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Model behaviour? The youngest child diagnosed with an eating disorder was just six years old
Children as young as six are being diagnosed with eating disorders. The shock findings come from the first national study into eating disorders in those under the age of 13.
The condition is more severe in young children as anorexia can permanently stunt growth, affect future fertility and damage bones.
Over a 13-month period from March 2005, 206 preteenage children across Britain and Ireland were newly diagnosed with serious disorders ranging from bulimia and anorexia to binge eating.
Half were admitted to hospitals for in-patient treatment. Some were showing symptoms of starvation such as a low temperature and a slow heart rate, while 10 per cent had to be fed by tube.
The youngest child diagnosed with an eating disorder in that period was just six years old and was showing signs of anorexia. An eight-year-old girl was the youngest to be newly diagnosed with anorexia.
Dr Dasha Nicholls, child and adolescent psychiatrist at Great Ormond Street hospital, said: “These are the sickest children on the spectrum. The typical pattern is that children will cut out anything they perceive to be fattening such as chocolate, sweets and puddings. Becoming vegetarian is often the first step as well.”
Over one third of the children in the study with eating disorders suffered from anorexia and almost half exercised excessively to keep their weight down.
Nearly 60 per cent of the children have since improved. The report, which will be presented at a conference in York this week, comes just weeks after the fashion industry was criticised over the size-zero culture.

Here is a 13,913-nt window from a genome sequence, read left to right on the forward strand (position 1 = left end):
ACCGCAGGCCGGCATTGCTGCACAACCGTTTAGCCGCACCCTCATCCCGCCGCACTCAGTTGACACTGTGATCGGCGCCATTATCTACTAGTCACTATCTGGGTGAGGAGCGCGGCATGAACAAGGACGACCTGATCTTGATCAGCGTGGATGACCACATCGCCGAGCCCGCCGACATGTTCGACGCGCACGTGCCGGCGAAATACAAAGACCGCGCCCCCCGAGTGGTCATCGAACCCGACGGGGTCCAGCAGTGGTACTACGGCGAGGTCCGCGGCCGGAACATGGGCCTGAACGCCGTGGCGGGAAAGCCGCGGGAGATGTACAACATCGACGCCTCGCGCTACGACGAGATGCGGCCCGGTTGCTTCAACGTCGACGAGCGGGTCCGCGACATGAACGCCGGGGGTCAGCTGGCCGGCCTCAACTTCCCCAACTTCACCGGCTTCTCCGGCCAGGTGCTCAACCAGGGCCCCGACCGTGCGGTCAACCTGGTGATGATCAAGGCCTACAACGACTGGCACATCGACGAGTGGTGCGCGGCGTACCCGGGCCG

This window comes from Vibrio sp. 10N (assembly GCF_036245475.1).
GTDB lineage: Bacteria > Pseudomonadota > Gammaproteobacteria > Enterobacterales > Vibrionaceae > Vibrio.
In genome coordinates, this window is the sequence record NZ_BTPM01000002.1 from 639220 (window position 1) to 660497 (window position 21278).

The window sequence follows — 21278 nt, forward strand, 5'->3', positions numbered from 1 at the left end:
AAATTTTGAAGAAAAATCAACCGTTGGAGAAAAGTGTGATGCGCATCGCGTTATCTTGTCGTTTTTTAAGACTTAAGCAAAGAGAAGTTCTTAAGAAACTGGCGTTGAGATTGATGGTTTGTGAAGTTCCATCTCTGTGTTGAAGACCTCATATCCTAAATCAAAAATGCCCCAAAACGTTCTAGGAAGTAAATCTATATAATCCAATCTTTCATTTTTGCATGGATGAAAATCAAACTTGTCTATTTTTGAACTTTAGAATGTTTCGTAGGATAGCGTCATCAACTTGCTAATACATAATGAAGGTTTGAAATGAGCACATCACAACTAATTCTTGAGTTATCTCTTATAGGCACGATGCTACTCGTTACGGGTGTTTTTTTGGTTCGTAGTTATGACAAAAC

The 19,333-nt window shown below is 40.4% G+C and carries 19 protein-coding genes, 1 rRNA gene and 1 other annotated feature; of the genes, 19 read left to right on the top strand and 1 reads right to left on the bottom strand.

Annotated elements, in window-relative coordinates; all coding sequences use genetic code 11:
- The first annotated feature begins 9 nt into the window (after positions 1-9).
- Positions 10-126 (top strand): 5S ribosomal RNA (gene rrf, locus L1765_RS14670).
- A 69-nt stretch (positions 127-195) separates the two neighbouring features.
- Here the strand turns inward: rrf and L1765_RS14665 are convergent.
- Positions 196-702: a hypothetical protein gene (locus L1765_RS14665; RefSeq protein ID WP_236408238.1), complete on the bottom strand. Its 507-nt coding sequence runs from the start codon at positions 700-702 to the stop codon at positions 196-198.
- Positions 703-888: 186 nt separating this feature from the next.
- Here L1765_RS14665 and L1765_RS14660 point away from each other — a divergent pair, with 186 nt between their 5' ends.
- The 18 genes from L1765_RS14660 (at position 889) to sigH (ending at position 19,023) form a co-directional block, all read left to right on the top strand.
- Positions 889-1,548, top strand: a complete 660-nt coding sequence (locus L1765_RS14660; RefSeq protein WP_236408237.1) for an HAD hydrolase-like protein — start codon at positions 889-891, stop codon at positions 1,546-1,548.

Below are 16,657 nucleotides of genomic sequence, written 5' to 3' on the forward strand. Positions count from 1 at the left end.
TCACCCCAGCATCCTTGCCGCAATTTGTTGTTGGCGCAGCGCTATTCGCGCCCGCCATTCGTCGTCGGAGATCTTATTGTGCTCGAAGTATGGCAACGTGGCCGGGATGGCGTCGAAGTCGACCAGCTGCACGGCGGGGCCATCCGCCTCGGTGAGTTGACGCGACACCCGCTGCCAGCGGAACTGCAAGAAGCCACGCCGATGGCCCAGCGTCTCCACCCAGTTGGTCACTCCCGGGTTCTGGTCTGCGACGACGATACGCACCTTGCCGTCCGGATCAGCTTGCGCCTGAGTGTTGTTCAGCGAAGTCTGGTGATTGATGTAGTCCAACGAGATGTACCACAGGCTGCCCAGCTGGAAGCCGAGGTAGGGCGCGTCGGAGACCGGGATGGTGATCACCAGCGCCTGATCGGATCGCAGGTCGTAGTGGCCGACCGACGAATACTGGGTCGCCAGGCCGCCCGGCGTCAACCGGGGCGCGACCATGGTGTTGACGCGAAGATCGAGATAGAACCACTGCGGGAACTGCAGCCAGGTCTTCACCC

Experts said younger children tend to be more body aware and take a greater interest in fashion and celebrity culture. They are also likely to be influenced by parents on diets and exercising excessively. Research earlier this year showed anorexia may have a genetic link.
It is thought there are between 60,000 and 90,000 adults being treated for eating disorders at any one time in the UK. The average age of diagnosis is between 16 and 18, but this is the first time younger children have been studied.
Around 2,600 doctors, including paediatricians and child psychiatrists, were asked to report cases to the British Paediatric Surveillance Unit at the Royal College of Paediatrics and Child Health.
Dr Nicholls warned parents that young children with eating disorders can become ill very quickly but it can still be months before the signs are picked up.
Dr Mark Berelowitz, who runs a child and adolescent psychiatry unit at the Royal Free hospital, said eating disorders in young children are no longer unusual: “Eating disorders tend to be more insidious in young children, they have been under-eating for ages and it has become normal for them.
“Any doctor who comes into contact with a child who is not growing properly, is a bit pale and a bit tired and is told they are always a bit thin and are a fussy, small eater should be alert to the fact there could be a problem.”
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